The main advantages of making sure a claim is filed within the time limit are simply that it is easier to recall facts and figures and to document and retain these accurately plus the relevant laws and regulations are unlikely to alter.
Compensation claims for negligence, broadly speaking, fall under different categories in law. Read on to help you understand the three main categories:
- Gross negligence. The most serious category in which the medical practitioner concerned can potentially lose their license to practice if a court deems it necessary. Gross negligence is what occurs when a medical practitioner completely ignores rules and protocols.
- Contributory negligence. This is when the victim is found to be partly responsible for the circumstances which led to their death. The percentage share of responsibility by both parties involved in the case is decided in court.
- Vicarious liability. We mentioned this earlier and the term refers to cases where an organisation rather than an individual is the subject of a claim. Sometimes there is what’s known as an institutional failure and these cases can be classed as vicarious liability.
A medical negligence claims specialist will decide which category your claim fits in order to advise you on which way to proceed.
When you are claiming for the death of a loved one due to medical negligence, legal professionals make use of a variety of resources to calculate how much you should be awarded. Medical evidence is just one of these resources. The deceased’s records may contain information pertaining to the severity of their injuries and considerations such as how much they are likely to have suffered before passing away.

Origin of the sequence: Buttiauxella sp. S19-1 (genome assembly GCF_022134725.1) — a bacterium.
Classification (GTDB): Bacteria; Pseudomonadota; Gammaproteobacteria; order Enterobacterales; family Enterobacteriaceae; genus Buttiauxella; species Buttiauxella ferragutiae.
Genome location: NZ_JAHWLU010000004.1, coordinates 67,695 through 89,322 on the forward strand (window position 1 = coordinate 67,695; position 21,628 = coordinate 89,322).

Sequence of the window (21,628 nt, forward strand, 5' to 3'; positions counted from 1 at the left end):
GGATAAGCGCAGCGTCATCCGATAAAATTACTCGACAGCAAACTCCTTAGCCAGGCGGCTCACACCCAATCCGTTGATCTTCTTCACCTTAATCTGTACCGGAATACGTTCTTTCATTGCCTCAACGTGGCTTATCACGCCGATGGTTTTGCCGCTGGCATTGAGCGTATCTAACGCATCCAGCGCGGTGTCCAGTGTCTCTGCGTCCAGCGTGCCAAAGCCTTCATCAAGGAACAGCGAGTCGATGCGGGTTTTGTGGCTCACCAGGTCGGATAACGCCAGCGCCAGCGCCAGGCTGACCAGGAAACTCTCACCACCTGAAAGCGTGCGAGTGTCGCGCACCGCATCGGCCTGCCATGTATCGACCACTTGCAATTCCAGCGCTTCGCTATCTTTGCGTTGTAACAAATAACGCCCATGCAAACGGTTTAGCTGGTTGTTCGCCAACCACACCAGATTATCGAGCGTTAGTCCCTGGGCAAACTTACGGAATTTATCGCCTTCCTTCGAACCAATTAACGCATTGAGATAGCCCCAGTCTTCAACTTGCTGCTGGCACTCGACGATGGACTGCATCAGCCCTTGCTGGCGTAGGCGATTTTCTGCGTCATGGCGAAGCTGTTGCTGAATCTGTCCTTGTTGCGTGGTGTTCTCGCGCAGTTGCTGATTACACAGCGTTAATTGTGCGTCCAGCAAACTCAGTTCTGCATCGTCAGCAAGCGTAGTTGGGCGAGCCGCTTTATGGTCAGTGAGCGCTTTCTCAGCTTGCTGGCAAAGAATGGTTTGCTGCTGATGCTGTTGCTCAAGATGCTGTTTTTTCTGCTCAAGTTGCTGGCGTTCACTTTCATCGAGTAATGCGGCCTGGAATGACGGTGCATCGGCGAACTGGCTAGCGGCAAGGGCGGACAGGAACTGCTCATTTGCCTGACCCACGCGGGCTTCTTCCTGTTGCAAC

You may wish to get an idea as to how much compensation a fatal medical negligence claim could bring. Compensation could be awarded for the pain and suffering of the deceased.
You might be looking for a medical negligence compensation calculator for medical negligence payouts guidance. However, we have provided alternative guidance below.
The table you see in this section contains figures from a publication called the Judicial College Guidelines (JCG). Legal professionals can use these to help them value claims.
|Compensation Reason||Further Notes||Compensation Amount|
|Death with add on claims||This aims to compensate for the deceased’s pain and suffering as well as any losses affecting dependents such as lost earnings.||Up to £550,000 and over|
|Tetraplegia||(a) The compensation awarded for tetraplegia or quadriplegia will vary depending on several factors such as the physical pain someone has experienced and whether they are aware of their disability.||£324,600 to
|Paraplegia||(B) The award will depend on level of pain, life expectancy and other factors.||£219,070 to £284,260|
|Brain damage||Very Severe (i) - Little if any meaningful response to the environment.||£282,010 to £403,990|
|Psychiatric Damage Generally||(a) Severe – The person’s prognosis will be very poor.||£54,830 to £115,730|
|PTSD||(A) Severe - all aspects of the life will be severely impacted.||£59,860 to £100,670|
|Death||Full awareness for short period of time, fluctuating thereafter for 5-5 weeks||£12,540 to £23,810|
Additionally, other compensation could be awarded, such as:
- Funeral costs